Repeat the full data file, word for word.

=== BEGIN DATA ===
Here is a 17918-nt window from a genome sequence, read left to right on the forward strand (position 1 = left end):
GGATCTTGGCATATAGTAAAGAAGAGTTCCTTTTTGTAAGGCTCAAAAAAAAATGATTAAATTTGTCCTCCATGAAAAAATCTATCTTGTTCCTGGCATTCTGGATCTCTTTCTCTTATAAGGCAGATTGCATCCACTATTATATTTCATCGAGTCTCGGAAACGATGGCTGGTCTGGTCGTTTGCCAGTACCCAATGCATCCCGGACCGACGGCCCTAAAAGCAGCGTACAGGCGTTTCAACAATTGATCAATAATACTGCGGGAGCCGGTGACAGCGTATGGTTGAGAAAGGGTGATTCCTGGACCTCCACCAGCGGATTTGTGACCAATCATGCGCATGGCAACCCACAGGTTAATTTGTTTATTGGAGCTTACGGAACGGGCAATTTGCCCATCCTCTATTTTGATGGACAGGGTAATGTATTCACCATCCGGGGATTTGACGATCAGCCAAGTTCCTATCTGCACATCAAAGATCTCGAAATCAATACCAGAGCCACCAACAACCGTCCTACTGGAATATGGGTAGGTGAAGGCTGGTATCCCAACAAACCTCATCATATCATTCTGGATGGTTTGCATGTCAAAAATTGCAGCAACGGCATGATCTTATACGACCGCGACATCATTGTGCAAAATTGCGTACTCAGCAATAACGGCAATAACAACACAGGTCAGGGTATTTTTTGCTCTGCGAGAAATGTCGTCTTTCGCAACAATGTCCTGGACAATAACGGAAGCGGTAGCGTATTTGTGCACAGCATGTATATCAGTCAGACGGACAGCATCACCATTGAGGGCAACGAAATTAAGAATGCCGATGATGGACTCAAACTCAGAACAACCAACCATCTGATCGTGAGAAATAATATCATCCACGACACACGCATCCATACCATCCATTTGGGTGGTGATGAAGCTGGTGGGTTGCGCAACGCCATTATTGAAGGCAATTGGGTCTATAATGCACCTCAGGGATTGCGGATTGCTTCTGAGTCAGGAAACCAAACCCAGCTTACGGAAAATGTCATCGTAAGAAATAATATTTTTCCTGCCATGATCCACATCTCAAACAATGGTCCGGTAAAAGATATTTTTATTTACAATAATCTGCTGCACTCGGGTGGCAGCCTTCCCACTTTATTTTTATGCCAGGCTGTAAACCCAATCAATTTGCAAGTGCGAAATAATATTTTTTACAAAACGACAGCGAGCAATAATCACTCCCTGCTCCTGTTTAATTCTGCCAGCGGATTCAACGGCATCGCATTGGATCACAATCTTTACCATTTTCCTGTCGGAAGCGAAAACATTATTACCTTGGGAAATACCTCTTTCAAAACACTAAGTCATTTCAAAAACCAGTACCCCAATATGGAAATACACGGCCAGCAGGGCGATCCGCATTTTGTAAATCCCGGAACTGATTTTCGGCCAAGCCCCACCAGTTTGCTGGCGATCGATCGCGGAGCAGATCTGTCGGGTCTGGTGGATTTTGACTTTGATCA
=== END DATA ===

Here is a 17918-nt window from a genome sequence, read left to right on the forward strand (position 1 = left end):
GGATCTTGGCATATAGTAAAGAAGAGTTCCTTTTTGTAAGGCTCAAAAAAAAATGATTAAATTTGTCCTCCATGAAAAAATCTATCTTGTTCCTGGCATTCTGGATCTCTTTCTCTTATAAGGCAGATTGCATCCACTATTATATTTCATCGAGTCTCGGAAACGATGGCTGGTCTGGTCGTTTGCCAGTACCCAATGCATCCCGGACCGACGGCCCTAAAAGCAGCGTACAGGCGTTTCAACAATTGATCAATAATACTGCGGGAGCCGGTGACAGCGTATGGTTGAGAAAGGGTGATTCCTGGACCTCCACCAGCGGATTTGTGACCAATCATGCGCATGGCAACCCACAGGTTAATTTGTTTATTGGAGCTTACGGAACGGGCAATTTGCCCATCCTCTATTTTGATGGACAGGGTAATGTATTCACCATCCGGGGATTTGACGATCAGCCAAGTTCCTATCTGCACATCAAAGATCTCGAAATCAATACCAGAGCCACCAACAACCGTCCTACTGGAATATGGGTAGGTGAAGGCTGGTATCCCAACAAACCTCATCATATCATTCTGGATGGTTTGCATGTCAAAAATTGCAGCAACGGCATGATCTTATACGACCGCGACATCATTGTGCAAAATTGCGTACTCAGCAATAACGGCAATAACAACACAGGTCAGGGTATTTTTTGCTCTGCGAGAAATGTCGTCTTTCGCAACAATGTCCTGGACAATAACGGAAGCGGTAGCGTATTTGTGCACAGCATGTATATCAGTCAGACGGACAGCATCACCATTGAGGGCAACGAAATTAAGAATGCCGATGATGGACTCAAACTCAGAACAACCAACCATCTGATCGTGAGAAATAATATCATCCACGACACACGCATCCATACCATCCATTTGGGTGGTGATGAAGCTGGTGGGTTGCGCAACGCCATTATTGAAGGCAATTGGGTCTATAATGCACCTCAGGGATTGCGGATTGCTTCTGAGTCAGGAAACCAAACCCAGCTTACGGAAAATGTCATCGTAAGAAATAATATTTTTCCTGCCATGATCCACATCTCAAACAATGGTCCGGTAAAAGATATTTTTATTTACAATAATCTGCTGCACTCGGGTGGCAGCCTTCCCACTTTATTTTTATGCCAGGCTGTAAACCCAATCAATTTGCAAGTGCGAAATAATATTTTTTACAAAACGACAGCGAGCAATAATCACTCCCTGCTCCTGTTTAATTCTGCCAGCGGATTCAACGGCATCGCATTGGATCACAATCTTTACCATTTTCCTGTCGGAAGCGAAAACATTATTACCTTGGGAAATACCTCTTTCAAAACACTAAGTCATTTCAAAAACCAGTACCCCAATATGGAAATACACGGCCAGCAGGGCGATCCGCATTTTGTAAATCCCGGAACTGATTTTCGGCCAAGCCCCACCAGTTTGCTGGCGATCGATCGCGGAGCAGATCTGTCGGGTCTGGTGGATTTTGACTTTGATCA